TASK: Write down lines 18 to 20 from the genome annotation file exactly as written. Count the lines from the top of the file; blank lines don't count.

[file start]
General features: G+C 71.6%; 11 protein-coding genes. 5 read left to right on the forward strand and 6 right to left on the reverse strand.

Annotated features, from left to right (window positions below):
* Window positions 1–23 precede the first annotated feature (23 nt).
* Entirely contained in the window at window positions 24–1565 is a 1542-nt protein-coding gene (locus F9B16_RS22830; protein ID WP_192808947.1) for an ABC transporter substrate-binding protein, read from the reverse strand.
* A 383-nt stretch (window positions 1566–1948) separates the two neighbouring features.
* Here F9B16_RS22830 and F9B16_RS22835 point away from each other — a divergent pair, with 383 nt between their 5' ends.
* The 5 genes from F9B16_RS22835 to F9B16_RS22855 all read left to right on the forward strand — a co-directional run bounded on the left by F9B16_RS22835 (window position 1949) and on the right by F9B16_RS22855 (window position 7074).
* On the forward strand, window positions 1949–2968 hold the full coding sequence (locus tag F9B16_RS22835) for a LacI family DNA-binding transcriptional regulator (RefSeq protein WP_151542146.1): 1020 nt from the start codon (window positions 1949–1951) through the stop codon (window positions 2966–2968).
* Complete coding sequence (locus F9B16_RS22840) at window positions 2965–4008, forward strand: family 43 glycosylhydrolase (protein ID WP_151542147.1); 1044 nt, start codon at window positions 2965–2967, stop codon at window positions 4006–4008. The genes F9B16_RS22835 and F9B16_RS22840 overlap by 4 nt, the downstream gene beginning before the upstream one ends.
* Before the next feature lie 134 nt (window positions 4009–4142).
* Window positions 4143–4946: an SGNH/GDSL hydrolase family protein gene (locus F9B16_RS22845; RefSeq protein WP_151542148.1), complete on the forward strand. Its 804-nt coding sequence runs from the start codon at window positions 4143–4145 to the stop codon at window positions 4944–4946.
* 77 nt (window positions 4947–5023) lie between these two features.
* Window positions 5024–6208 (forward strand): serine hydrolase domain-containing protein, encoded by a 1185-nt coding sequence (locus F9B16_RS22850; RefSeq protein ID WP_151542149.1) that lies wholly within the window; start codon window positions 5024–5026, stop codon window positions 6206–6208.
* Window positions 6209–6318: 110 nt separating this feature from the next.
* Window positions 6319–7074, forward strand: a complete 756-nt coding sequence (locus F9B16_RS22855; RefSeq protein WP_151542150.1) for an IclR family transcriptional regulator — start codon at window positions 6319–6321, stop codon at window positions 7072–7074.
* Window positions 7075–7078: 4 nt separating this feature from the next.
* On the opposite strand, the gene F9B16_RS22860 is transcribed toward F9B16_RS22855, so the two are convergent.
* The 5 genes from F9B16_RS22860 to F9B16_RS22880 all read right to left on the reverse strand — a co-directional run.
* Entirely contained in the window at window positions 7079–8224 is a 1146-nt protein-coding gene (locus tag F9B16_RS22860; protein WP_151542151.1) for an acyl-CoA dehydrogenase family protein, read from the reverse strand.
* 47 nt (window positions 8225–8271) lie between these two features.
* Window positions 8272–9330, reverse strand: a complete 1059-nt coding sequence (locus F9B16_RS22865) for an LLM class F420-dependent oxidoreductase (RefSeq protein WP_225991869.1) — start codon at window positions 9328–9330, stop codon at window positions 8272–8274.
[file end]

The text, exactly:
* The 5 genes from F9B16_RS22860 to F9B16_RS22880 all read right to left on the reverse strand — a co-directional run.
* Entirely contained in the window at window positions 7079–8224 is a 1146-nt protein-coding gene (locus tag F9B16_RS22860; protein WP_151542151.1) for an acyl-CoA dehydrogenase family protein, read from the reverse strand.
* 47 nt (window positions 8225–8271) lie between these two features.